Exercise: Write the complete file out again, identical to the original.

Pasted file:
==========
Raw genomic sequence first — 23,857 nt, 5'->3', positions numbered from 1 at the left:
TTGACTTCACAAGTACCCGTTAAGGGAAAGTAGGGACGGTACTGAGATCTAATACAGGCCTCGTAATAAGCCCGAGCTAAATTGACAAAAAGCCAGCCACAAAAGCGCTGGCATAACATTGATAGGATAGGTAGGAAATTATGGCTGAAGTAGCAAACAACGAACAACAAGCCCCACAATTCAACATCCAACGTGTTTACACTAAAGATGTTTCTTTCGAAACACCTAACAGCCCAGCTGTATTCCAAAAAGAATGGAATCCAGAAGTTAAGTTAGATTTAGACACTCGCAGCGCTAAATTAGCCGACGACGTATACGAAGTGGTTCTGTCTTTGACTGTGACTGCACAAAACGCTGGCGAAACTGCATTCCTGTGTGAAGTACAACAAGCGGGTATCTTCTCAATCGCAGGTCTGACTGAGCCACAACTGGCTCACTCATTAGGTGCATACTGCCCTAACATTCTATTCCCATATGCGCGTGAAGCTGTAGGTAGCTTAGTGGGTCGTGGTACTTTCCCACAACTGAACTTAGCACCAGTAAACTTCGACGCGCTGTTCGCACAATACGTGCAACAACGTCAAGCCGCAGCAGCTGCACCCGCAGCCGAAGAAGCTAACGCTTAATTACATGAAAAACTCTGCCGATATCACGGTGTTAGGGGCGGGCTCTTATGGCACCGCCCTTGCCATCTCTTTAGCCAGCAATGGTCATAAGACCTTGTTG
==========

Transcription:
Raw genomic sequence first — 23,857 nt, 5'->3', positions numbered from 1 at the left:
TTGACTTCACAAGTACCCGTTAAGGGAAAGTAGGGACGGTACTGAGATCTAATACAGGCCTCGTAATAAGCCCGAGCTAAATTGACAAAAAGCCAGCCACAAAAGCGCTGGCATAACATTGATAGGATAGGTAGGAAATTATGGCTGAAGTAGCAAACAACGAACAACAAGCCCCACAATTCAACATCCAACGTGTTTACACTAAAGATGTTTCTTTCGAAACACCTAACAGCCCAGCTGTATTCCAAAAAGAATGGAATCCAGAAGTTAAGTTAGATTTAGACACTCGCAGCGCTAAATTAGCCGACGACGTATACGAAGTGGTTCTGTCTTTGACTGTGACTGCACAAAACGCTGGCGAAACTGCATTCCTGTGTGAAGTACAACAAGCGGGTATCTTCTCAATCGCAGGTCTGACTGAGCCACAACTGGCTCACTCATTAGGTGCATACTGCCCTAACATTCTATTCCCATATGCGCGTGAAGCTGTAGGTAGCTTAGTGGGTCGTGGTACTTTCCCACAACTGAACTTAGCACCAGTAAACTTCGACGCGCTGTTCGCACAATACGTGCAACAACGTCAAGCCGCAGCAGCTGCACCCGCAGCCGAAGAAGCTAACGCTTAATTACATGAAAAACTCTGCCGATATCACGGTGTTAGGGGCGGGCTCTTATGGCACCGCCCTTGCCATCTCTTTAGCCAGCAATGGTCATAAGACCTTGTTG